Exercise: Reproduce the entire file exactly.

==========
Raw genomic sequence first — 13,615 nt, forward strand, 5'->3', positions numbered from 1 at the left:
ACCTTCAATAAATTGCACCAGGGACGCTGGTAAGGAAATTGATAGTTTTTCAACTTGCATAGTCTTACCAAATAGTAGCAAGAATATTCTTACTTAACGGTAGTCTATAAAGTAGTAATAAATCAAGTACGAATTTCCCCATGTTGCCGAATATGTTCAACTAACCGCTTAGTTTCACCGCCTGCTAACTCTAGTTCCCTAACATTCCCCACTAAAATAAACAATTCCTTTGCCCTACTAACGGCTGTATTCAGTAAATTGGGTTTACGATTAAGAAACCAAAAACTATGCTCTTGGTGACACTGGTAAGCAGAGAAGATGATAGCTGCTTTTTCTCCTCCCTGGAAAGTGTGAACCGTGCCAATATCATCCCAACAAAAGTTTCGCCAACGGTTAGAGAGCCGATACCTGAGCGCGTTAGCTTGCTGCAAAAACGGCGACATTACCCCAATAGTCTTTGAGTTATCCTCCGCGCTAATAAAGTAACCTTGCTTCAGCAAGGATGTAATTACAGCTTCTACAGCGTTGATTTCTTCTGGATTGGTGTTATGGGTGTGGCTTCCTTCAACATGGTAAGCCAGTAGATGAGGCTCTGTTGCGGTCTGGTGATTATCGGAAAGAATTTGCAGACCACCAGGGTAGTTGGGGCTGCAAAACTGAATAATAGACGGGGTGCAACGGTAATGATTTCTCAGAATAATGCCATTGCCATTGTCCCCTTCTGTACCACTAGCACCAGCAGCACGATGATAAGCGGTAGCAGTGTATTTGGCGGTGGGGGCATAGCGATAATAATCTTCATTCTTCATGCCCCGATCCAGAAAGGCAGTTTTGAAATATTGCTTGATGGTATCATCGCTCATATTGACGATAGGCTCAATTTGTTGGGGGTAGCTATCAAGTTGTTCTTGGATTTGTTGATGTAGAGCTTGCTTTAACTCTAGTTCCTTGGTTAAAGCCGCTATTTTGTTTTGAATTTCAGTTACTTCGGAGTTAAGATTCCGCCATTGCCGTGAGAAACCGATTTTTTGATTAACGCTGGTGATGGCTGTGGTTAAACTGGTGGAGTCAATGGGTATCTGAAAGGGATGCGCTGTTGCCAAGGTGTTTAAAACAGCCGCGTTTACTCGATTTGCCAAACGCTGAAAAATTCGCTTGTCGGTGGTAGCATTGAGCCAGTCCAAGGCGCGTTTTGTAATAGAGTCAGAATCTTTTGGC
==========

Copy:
Raw genomic sequence first — 13,615 nt, forward strand, 5'->3', positions numbered from 1 at the left:
ACCTTCAATAAATTGCACCAGGGACGCTGGTAAGGAAATTGATAGTTTTTCAACTTGCATAGTCTTACCAAATAGTAGCAAGAATATTCTTACTTAACGGTAGTCTATAAAGTAGTAATAAATCAAGTACGAATTTCCCCATGTTGCCGAATATGTTCAACTAACCGCTTAGTTTCACCGCCTGCTAACTCTAGTTCCCTAACATTCCCCACTAAAATAAACAATTCCTTTGCCCTACTAACGGCTGTATTCAGTAAATTGGGTTTACGATTAAGAAACCAAAAACTATGCTCTTGGTGACACTGGTAAGCAGAGAAGATGATAGCTGCTTTTTCTCCTCCCTGGAAAGTGTGAACCGTGCCAATATCATCCCAACAAAAGTTTCGCCAACGGTTAGAGAGCCGATACCTGAGCGCGTTAGCTTGCTGCAAAAACGGCGACATTACCCCAATAGTCTTTGAGTTATCCTCCGCGCTAATAAAGTAACCTTGCTTCAGCAAGGATGTAATTACAGCTTCTACAGCGTTGATTTCTTCTGGATTGGTGTTATGGGTGTGGCTTCCTTCAACATGGTAAGCCAGTAGATGAGGCTCTGTTGCGGTCTGGTGATTATCGGAAAGAATTTGCAGACCACCAGGGTAGTTGGGGCTGCAAAACTGAATAATAGACGGGGTGCAACGGTAATGATTTCTCAGAATAATGCCATTGCCATTGTCCCCTTCTGTACCACTAGCACCAGCAGCACGATGATAAGCGGTAGCAGTGTATTTGGCGGTGGGGGCATAGCGATAATAATCTTCATTCTTCATGCCCCGATCCAGAAAGGCAGTTTTGAAATATTGCTTGATGGTATCATCGCTCATATTGACGATAGGCTCAATTTGTTGGGGGTAGCTATCAAGTTGTTCTTGGATTTGTTGATGTAGAGCTTGCTTTAACTCTAGTTCCTTGGTTAAAGCCGCTATTTTGTTTTGAATTTCAGTTACTTCGGAGTTAAGATTCCGCCATTGCCGTGAGAAACCGATTTTTTGATTAACGCTGGTGATGGCTGTGGTTAAACTGGTGGAGTCAATGGGTATCTGAAAGGGATGCGCTGTTGCCAAGGTGTTTAAAACAGCCGCGTTTACTCGATTTGCCAAACGCTGAAAAATTCGCTTGTCGGTGGTAGCATTGAGCCAGTCCAAGGCGCGTTTTGTAATAGAGTCAGAATCTTTTGGC